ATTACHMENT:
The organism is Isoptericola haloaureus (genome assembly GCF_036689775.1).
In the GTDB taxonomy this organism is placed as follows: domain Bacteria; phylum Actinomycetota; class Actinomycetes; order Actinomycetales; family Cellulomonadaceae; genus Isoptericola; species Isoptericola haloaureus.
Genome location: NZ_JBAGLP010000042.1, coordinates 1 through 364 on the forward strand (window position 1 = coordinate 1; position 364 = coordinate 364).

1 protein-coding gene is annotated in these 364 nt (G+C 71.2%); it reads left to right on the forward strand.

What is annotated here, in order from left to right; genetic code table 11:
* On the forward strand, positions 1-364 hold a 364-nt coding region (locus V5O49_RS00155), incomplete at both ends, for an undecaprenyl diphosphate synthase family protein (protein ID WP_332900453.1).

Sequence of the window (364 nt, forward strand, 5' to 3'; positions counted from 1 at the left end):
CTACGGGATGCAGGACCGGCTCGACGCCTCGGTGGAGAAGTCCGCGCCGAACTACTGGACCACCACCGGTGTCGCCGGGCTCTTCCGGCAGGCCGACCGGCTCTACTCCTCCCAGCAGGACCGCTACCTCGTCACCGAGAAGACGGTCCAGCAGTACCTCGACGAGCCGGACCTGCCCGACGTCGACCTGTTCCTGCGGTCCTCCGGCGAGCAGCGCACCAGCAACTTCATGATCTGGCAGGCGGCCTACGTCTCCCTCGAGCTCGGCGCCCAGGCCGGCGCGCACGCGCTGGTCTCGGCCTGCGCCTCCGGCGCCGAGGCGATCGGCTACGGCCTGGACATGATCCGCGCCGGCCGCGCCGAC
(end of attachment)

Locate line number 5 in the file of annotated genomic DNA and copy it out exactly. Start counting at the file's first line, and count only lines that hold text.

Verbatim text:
What is annotated here, in order from left to right; genetic code table 11: